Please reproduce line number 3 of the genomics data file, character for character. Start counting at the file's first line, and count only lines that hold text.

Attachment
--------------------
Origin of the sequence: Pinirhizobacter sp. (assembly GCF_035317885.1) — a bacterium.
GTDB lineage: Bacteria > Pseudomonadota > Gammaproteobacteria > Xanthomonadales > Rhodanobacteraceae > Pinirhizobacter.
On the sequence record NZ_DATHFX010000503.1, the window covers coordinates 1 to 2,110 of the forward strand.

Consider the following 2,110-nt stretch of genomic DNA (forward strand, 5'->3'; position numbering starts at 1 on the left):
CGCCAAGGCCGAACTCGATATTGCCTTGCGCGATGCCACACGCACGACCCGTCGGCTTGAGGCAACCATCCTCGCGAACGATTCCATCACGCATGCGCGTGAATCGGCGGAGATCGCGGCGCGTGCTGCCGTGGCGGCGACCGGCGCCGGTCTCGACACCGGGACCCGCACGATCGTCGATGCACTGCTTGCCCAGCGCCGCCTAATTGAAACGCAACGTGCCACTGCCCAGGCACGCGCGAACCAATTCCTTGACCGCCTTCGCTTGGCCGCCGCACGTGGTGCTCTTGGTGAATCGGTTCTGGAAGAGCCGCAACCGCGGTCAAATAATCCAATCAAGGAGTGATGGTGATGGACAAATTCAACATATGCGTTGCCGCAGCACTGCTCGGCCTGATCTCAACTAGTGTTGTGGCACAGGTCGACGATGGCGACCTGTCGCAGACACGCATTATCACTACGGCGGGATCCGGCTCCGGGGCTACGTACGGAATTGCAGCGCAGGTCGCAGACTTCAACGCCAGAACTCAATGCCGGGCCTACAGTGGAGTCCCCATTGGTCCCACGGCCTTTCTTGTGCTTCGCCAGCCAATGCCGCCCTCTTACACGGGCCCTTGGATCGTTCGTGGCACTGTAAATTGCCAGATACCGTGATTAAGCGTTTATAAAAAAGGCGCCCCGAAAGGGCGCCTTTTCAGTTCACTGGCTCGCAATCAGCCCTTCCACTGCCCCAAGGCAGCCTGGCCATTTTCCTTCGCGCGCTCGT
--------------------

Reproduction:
On the sequence record NZ_DATHFX010000503.1, the window covers coordinates 1 to 2,110 of the forward strand.